Since 1990, NAE estimates that 6 million U.S. students have been exposed to formal engineering in the classroom, along with about 18,000 teachers who have had formal training to teach engineering concepts.

But at the same time, Pearson said, engineering doesn’t have a formal place in the school day the way math and science do, and there are no learning or content standards the way there are for math, science, history, and other subject areas.

The study identifies a handful of countries that offer some kind of formal engineering education prior to college and examines those systems.

“A lot of things are missing, but these efforts are moving ahead,” Pearson said.

Although the report isn’t a guide for teachers, it does discuss the barriers to including engineering in schools and suggests different ways to approach the issue.

And the committee does not recommend one approach over another.

“For each school or each circumstance, certain approaches may make more sense than others,” Pearson said.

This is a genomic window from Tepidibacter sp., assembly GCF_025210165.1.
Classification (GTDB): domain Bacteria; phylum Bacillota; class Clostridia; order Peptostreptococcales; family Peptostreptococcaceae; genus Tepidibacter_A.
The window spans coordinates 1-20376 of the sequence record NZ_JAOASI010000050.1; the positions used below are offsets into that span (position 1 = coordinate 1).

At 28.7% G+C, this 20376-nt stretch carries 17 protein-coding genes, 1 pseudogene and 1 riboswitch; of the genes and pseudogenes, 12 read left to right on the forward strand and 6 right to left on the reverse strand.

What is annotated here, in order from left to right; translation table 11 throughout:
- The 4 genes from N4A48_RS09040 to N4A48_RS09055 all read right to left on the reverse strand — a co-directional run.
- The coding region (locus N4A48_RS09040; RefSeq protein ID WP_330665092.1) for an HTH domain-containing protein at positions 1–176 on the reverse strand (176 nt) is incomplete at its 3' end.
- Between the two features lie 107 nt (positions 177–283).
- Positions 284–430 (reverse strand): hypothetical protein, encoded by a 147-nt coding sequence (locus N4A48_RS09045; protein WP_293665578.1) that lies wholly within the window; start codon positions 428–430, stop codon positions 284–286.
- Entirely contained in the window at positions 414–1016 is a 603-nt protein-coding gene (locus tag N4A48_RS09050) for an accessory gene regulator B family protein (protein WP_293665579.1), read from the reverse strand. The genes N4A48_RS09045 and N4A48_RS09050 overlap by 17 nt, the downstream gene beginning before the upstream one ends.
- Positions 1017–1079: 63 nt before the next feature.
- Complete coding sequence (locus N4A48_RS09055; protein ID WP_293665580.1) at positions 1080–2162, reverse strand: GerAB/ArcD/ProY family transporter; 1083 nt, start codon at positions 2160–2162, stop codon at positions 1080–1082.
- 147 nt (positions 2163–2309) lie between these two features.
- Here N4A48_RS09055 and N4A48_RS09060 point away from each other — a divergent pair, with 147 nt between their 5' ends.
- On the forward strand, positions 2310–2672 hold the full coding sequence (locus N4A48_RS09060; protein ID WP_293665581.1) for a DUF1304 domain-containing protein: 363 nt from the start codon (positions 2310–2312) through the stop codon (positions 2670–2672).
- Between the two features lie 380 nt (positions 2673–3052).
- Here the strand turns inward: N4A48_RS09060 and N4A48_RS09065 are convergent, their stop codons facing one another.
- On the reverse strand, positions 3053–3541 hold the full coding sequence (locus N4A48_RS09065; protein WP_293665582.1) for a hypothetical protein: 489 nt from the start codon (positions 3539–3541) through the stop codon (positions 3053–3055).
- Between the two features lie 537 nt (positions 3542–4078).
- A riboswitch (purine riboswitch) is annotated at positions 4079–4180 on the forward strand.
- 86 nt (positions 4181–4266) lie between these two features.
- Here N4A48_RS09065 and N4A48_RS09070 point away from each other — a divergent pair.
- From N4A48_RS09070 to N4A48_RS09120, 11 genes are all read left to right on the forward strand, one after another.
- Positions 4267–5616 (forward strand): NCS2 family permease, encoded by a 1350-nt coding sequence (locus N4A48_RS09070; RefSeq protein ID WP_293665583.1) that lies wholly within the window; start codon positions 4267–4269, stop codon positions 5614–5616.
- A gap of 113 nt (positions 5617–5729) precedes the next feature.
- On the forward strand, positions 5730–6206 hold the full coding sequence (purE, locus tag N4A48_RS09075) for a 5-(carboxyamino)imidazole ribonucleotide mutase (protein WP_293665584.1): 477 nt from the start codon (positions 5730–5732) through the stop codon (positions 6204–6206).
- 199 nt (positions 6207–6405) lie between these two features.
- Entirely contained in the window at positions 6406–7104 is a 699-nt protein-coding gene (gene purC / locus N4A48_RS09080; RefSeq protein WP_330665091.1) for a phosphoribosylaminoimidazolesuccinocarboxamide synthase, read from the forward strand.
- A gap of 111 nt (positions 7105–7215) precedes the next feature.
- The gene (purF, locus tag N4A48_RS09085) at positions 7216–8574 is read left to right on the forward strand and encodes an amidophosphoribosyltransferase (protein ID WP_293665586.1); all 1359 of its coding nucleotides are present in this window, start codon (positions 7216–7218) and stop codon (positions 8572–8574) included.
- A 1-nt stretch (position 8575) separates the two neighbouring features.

In an effort to strengthen STEM education throughout the nation, the House Committee on Science and Technology’s Research and Science Education Subcommittee held a recent hearing to examine the efforts of Chicago Public Schools (CPS) under then-superintendent (now U.S. Secretary of Education) Arne Duncan’s leadership–and the collaboration Duncan fostered among the private, public, and nonprofit sectors.

“In hearings and reports, we have repeatedly heard that innovation is key to maintaining a high standard of living for all Americans, and that we need more teachers and more graduates in the STEM fields if we want our country to continue to lead in the global economy,” said Subcommittee Chairman Daniel Lipinski, D-Ill. “Reform of our STEM education system will require coordination on multiple fronts and across many diverse stakeholders.”